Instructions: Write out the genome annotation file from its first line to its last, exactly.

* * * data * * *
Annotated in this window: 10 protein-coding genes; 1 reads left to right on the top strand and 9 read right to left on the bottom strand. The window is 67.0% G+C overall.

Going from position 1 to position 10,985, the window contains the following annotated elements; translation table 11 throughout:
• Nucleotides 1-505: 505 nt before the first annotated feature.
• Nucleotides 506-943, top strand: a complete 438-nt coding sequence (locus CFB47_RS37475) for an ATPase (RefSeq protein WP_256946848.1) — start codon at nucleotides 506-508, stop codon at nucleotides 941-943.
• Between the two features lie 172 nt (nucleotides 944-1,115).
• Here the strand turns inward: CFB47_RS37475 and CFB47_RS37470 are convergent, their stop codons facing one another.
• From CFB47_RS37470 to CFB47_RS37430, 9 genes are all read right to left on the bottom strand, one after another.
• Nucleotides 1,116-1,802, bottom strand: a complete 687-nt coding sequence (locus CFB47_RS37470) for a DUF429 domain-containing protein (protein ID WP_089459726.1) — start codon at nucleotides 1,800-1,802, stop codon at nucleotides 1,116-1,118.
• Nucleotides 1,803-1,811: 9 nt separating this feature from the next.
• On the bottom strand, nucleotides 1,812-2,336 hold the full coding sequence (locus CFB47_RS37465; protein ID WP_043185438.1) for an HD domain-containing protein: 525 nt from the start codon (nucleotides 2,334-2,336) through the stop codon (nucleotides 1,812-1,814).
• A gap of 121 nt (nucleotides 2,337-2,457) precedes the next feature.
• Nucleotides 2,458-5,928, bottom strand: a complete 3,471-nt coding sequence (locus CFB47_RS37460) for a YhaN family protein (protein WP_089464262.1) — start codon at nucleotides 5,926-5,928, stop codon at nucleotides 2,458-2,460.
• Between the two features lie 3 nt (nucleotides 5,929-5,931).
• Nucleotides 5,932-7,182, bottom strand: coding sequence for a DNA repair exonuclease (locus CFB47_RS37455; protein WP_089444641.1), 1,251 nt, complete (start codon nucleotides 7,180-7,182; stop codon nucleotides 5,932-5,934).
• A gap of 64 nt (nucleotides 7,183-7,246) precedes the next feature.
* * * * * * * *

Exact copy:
Annotated in this window: 10 protein-coding genes; 1 reads left to right on the top strand and 9 read right to left on the bottom strand. The window is 67.0% G+C overall.

Going from position 1 to position 10,985, the window contains the following annotated elements; translation table 11 throughout:
• Nucleotides 1-505: 505 nt before the first annotated feature.
• Nucleotides 506-943, top strand: a complete 438-nt coding sequence (locus CFB47_RS37475) for an ATPase (RefSeq protein WP_256946848.1) — start codon at nucleotides 506-508, stop codon at nucleotides 941-943.
• Between the two features lie 172 nt (nucleotides 944-1,115).
• Here the strand turns inward: CFB47_RS37475 and CFB47_RS37470 are convergent, their stop codons facing one another.
• From CFB47_RS37470 to CFB47_RS37430, 9 genes are all read right to left on the bottom strand, one after another.
• Nucleotides 1,116-1,802, bottom strand: a complete 687-nt coding sequence (locus CFB47_RS37470) for a DUF429 domain-containing protein (protein ID WP_089459726.1) — start codon at nucleotides 1,800-1,802, stop codon at nucleotides 1,116-1,118.
• Nucleotides 1,803-1,811: 9 nt separating this feature from the next.
• On the bottom strand, nucleotides 1,812-2,336 hold the full coding sequence (locus CFB47_RS37465; protein ID WP_043185438.1) for an HD domain-containing protein: 525 nt from the start codon (nucleotides 2,334-2,336) through the stop codon (nucleotides 1,812-1,814).
• A gap of 121 nt (nucleotides 2,337-2,457) precedes the next feature.
• Nucleotides 2,458-5,928, bottom strand: a complete 3,471-nt coding sequence (locus CFB47_RS37460) for a YhaN family protein (protein WP_089464262.1) — start codon at nucleotides 5,926-5,928, stop codon at nucleotides 2,458-2,460.
• Between the two features lie 3 nt (nucleotides 5,929-5,931).
• Nucleotides 5,932-7,182, bottom strand: coding sequence for a DNA repair exonuclease (locus CFB47_RS37455; protein WP_089444641.1), 1,251 nt, complete (start codon nucleotides 7,180-7,182; stop codon nucleotides 5,932-5,934).
• A gap of 64 nt (nucleotides 7,183-7,246) precedes the next feature.